The work of an anonymous Seattle-based producer with an evident affinity for the outer realms of shoegaze and somber ambient techno, Glider would have been an equally easy fit on Kranky, like label staple Loscil, or an idealized version of 4AD that has maintained the line running through the darker and spacier aspects of their early catalog. Alternately, this is just as likely to evoke the absorbing gray moods present throughout the Cure's Faith and Seventeen Seconds as thaw-out techno like Yagya's The Rhythm of Snow or Markus Guenter's In Moll. Though heavily processed, caressingly foreboding guitars are a major component of the Sight Below sound, the root is Wolfgang Voigt's Gas releases -- whether or not a muffled thump is present, rhythm is paramount.
Under Seattle’s largely grey skies, the musician behind the Sight Below challenges the conventions of ambient techno with his guitar. Glider‘s nine songs follow three previously released free ones from the Sight Below, who plies lethargic, long-delayed guitar lines with an ever-so-gentle kick. Glider’ s pattern is immediate: whether it was named after the My Bloody Valentine EP or not (theirs is incidentally louder), these shoegaze-friendly compositions eventually become so serene, they’re almost part of the room.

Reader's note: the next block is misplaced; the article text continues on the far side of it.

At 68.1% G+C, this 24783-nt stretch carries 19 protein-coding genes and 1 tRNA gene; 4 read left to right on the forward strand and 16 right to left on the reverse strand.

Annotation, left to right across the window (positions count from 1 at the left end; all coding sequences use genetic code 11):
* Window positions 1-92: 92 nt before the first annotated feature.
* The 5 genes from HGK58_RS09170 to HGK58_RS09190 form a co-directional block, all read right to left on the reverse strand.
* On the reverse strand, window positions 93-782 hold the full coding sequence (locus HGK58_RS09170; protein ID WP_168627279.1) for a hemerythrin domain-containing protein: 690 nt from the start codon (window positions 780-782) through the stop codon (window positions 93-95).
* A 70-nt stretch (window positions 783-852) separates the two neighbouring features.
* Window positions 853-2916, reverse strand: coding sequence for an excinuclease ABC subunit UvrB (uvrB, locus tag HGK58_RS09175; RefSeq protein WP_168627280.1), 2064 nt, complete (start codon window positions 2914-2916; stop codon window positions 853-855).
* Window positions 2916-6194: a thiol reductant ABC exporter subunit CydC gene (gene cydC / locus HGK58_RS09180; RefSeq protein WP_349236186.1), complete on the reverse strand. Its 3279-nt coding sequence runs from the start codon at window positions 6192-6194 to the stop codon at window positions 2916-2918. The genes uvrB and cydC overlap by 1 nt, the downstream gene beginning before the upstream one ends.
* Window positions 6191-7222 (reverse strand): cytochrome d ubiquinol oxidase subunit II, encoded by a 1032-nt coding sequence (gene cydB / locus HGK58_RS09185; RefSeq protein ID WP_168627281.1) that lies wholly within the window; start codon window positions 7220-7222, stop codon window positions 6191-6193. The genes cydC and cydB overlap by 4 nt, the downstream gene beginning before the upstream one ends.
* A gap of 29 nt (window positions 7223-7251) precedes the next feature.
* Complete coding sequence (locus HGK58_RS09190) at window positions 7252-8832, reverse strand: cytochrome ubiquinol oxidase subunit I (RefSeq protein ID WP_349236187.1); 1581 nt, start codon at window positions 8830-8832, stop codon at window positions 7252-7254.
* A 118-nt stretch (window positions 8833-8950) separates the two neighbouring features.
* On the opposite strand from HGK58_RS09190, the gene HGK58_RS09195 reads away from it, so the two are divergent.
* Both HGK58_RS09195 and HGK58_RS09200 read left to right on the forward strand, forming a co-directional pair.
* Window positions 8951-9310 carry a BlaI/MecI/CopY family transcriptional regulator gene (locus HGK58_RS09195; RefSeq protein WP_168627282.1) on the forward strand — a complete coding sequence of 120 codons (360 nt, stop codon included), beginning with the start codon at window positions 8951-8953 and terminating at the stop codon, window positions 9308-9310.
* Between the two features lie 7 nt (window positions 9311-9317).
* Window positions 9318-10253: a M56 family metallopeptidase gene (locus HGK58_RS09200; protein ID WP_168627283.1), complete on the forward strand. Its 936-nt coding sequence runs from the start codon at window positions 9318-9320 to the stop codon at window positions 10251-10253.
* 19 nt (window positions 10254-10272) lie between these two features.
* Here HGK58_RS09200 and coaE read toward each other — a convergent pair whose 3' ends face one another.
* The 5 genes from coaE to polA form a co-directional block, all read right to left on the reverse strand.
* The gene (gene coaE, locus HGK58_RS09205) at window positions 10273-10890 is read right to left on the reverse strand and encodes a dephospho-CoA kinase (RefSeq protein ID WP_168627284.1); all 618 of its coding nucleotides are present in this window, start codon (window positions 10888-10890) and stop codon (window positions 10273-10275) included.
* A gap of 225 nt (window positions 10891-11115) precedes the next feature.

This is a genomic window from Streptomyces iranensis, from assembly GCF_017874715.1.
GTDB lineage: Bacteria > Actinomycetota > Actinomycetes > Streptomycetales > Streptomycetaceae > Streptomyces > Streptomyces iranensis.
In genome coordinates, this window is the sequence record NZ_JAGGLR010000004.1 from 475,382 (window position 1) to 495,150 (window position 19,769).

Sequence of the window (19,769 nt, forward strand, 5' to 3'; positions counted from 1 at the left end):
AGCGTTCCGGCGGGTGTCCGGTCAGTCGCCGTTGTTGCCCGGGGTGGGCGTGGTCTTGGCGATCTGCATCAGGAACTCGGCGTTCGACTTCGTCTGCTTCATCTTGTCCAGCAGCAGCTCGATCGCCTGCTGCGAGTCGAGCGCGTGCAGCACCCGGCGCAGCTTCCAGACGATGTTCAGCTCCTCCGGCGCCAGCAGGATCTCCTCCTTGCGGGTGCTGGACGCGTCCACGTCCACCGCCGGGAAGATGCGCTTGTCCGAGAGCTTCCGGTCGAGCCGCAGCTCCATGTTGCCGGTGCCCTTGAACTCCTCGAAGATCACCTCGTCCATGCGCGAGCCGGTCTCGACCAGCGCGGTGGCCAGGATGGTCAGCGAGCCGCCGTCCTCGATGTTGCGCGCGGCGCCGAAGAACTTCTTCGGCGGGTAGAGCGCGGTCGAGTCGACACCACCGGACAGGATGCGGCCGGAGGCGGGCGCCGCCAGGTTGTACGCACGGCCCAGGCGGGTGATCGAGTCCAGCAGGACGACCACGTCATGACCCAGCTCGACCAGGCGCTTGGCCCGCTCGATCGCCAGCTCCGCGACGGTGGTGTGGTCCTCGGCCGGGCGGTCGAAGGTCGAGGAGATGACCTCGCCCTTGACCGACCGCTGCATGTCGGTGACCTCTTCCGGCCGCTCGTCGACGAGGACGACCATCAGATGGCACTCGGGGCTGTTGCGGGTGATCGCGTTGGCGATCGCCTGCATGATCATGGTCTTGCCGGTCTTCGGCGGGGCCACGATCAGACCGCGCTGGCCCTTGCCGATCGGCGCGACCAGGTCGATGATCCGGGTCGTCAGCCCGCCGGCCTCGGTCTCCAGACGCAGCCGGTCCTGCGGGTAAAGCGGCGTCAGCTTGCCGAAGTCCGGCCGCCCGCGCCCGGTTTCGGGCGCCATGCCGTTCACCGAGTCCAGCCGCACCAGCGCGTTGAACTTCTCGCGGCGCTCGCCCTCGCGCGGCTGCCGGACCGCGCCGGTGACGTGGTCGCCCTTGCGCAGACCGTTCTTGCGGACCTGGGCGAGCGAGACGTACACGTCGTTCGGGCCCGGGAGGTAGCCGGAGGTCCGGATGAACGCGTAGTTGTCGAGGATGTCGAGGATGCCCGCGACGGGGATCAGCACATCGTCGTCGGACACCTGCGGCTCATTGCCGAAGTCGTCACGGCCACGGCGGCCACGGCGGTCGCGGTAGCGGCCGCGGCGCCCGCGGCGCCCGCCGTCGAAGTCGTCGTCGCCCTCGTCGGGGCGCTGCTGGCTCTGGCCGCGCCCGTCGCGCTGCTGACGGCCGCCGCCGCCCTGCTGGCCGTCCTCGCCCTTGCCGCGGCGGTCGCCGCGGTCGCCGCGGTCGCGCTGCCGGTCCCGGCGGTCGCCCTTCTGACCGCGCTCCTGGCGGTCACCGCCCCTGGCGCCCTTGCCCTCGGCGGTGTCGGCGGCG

The style of ambient techno that Wolfgang Voigt (Gas, Burger/Ink) minted has proved to be massively influential. It gave us the Field, who leans heavily on the techno side of the Gas aesthetic, arranging pithy scraps of musical information into deathless pulsations. It also gives us Seattle's the Sight Below, a mirror image of the Field. Burying the thump and emphasizing the ambiance, Glider could have been marketed as a lost Gas album while raising only the most initiated eyebrows.